Being in the Fort Lewis College Art Gallery on Wednesday afternoon felt like being on the set of a reality TV show.
Strips of cardboard hung from the ceiling like the ribs of a great beast, or lay in piles around the room ready to be transformed.
Meanwhile, installation and mixed-media artist Anna Hepler worked away at planning how best to use the next 36 hours. Her exhibit would be opening on Friday morning. Would she be ready? The mechanical lift wasn’t working, the material was offering up unexpected challenges and the minutes were ticking away as they often do.
After four days of intense work, the show opens today at the Fort Lewis College Art Gallery from 4:30 to 6 p.m. Hepler will also have an open dialogue in the gallery at 10:30 a.m. today.
Known for her experimentation with 3-D and 2-D forms, Hepler has had exhibits all over the world, from Tokyo to Belgium to New York City, and now she has come to Durango as part of a new Visiting Artist Program.
Gallery director Andrea Martens explained that a few of the goals of the program are to expose students to contemporary working artists and to the various types of art that exist in the world today, and to give students the opportunity to interact with these artists and concepts. She said Hepler is the third artist in the program.
“And she is really starting to encapsulate everything we were hoping the program would be,” Martens said.
Martens explained that throughout the week, faculty members brought their students into the gallery to meet Hepler and to help her in the process of installing her piece.
By Wednesday, at least 50 students had contributed and there were more to come on Thursday.
“It’s been great,” Hepler said. “I think it only makes sense to involve students in these sorts of shows because they become interested. They are invested.”
She also added that there was no way she could have pulled it off without the students’ help.
“There were so many steps just to get the strips of cardboard ready to be incorporated into the sculpture that it was kind of a perfect setup.”
And speaking of strips of cardboard, it should also be noted that Hepler has never worked with this material in any of her previous pieces. Yet there she was in a room full of about 150 cut-up cardboard boxes, methodically transforming them into a room-sized work of art.
Looking up at the strips that had already been hung, and then looking around at what still remained, one couldn’t help but wonder how she would pull it off. Hepler seemed more excited than concerned, though.
“I think it has a lot of potential,” she said. “As I’m working with (the cardboard) and seeing how it behaves, I feel like I can see other pieces coming from this.”
A large part of Hepler’s practice as an artist is intricately tied with her interactions with materials.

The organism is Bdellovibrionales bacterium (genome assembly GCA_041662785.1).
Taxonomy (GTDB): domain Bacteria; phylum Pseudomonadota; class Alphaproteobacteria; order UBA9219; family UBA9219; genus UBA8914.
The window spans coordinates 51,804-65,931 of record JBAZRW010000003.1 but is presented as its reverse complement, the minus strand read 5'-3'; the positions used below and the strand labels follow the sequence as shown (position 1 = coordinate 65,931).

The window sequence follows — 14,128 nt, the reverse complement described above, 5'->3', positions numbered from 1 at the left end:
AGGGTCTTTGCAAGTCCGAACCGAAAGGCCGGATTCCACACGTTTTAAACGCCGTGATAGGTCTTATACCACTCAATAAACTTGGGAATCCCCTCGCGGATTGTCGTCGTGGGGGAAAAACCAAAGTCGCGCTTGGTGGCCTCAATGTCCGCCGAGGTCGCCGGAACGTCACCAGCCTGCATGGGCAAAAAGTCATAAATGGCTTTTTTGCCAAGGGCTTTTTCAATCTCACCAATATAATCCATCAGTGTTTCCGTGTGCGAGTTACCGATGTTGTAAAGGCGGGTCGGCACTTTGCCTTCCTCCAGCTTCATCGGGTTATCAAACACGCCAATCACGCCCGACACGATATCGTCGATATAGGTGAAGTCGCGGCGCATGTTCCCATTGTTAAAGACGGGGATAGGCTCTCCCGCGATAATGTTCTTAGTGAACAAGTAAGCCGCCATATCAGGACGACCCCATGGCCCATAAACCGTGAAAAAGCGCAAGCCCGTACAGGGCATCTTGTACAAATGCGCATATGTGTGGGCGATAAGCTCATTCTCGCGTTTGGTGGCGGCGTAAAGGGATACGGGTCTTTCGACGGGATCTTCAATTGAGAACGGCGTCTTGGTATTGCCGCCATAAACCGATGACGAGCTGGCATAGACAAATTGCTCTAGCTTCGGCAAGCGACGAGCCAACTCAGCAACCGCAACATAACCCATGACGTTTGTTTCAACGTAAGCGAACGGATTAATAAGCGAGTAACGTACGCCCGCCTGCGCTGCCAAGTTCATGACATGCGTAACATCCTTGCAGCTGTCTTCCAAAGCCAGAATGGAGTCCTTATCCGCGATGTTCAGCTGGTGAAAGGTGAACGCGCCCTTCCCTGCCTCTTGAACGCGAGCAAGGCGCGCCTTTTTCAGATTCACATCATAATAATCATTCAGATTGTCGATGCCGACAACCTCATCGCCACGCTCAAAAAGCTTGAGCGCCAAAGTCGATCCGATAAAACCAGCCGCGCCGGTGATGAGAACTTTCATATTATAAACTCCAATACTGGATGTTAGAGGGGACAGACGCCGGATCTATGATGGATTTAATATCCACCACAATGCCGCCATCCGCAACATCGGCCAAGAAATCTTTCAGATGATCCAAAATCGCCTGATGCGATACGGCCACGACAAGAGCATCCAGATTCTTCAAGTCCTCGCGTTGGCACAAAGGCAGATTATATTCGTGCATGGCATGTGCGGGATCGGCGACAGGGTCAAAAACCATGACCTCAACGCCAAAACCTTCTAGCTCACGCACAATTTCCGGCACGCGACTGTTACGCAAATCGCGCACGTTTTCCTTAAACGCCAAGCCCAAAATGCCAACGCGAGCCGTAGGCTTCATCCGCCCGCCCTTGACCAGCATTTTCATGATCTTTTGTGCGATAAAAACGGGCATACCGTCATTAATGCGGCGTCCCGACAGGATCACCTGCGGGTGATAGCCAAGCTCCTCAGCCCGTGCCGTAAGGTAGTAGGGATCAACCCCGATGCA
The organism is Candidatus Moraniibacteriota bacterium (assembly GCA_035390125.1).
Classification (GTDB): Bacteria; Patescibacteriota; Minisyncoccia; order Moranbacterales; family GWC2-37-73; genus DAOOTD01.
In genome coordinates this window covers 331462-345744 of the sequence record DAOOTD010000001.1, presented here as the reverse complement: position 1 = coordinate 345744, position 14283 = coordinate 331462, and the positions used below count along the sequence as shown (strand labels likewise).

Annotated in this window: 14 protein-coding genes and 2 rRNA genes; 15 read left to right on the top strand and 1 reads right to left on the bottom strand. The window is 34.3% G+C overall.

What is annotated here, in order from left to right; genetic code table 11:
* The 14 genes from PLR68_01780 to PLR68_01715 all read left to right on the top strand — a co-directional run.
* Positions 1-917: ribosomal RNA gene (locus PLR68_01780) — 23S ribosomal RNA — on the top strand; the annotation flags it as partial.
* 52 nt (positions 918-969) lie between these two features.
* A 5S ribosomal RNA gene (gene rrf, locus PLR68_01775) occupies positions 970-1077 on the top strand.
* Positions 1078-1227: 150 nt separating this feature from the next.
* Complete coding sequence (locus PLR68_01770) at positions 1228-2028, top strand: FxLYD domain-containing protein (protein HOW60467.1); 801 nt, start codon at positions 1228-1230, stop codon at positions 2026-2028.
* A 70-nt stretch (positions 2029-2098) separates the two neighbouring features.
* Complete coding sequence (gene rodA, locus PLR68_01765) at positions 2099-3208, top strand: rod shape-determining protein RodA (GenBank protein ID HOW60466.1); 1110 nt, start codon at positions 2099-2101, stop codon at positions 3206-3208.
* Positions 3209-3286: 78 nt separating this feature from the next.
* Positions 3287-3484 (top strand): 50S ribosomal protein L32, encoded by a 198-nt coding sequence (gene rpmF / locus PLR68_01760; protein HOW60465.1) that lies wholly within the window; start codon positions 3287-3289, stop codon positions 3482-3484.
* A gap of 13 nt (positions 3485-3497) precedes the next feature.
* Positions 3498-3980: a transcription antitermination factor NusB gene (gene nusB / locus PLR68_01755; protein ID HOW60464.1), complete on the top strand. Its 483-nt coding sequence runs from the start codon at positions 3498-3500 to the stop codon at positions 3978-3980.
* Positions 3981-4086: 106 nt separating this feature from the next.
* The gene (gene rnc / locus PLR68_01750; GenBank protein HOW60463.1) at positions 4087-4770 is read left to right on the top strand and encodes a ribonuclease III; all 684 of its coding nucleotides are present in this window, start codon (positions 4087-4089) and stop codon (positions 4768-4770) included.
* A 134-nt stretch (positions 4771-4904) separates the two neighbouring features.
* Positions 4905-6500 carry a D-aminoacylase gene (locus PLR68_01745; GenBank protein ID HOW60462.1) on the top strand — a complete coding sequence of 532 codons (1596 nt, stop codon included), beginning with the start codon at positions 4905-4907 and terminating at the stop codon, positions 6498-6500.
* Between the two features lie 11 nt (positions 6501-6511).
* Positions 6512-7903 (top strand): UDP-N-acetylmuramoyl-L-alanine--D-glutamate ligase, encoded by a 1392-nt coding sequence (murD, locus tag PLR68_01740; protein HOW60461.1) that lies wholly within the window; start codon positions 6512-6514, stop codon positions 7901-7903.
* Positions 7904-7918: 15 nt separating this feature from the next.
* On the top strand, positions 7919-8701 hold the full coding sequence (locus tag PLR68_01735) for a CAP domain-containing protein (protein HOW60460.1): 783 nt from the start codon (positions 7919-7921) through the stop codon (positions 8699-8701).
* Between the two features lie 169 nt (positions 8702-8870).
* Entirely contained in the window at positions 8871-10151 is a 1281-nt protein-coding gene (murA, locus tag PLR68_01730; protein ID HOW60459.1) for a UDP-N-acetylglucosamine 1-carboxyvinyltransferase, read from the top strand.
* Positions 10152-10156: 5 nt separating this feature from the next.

“I’m learning from it, but I also want to impose ideas onto it, so how do I collaborate with this material?” she asks herself. “I’m not sure I’m doing the most graceful job on this round but maybe I’ll get to that. It’s all part of the chain of events”
Hepler and Martens had been communicating and planning for this installation for over a year. Hepler did receive blueprints and plans of the gallery ahead of time, and was able to come into the challenge with a concept in mind.
Hepler lives in a small fishing village on the coast of Maine. She said that increasingly those maritime themes have been showing up in her work. This particular piece is based on an image from the inside of a ship’s hull.
“It is going to be floating between these walls so that you can walk underneath it the whole time,” Hepler said. “I love the idea of feeling that you are underneath something huge, like you’re underwater going around this incredible volume of a hull. I also love that it’s a little like a rib cage or like a whale.”
Hepler originally wanted to create this giant form from wood (which she had also never worked with before) but decided on cardboard because it was more practical. In fact, two students were able to donate all of the boxes from City Market and Rocky Mountain Chocolate Factory.
“I think that’s one of the hard things sometimes about working on this kind of a scale,” Hepler said.
“There is something almost grotesque in the excess of material, so when it can be something that is just here anyway and doesn’t cost anything, it adds an efficiency to the whole enterprise that feels right.”
What will happen to all of that cardboard and hard work after the show ends Feb. 19?
“They just get to grab the bottom of it and yank it down,” Hepler laughed. “I wish I could be there for that.”
On Saturday morning, Hepler will return to Maine and to her life, and although this particular piece will probably end up in a recycle bin, perhaps in the years to come the world will see more cardboard featured in Hepler’s work.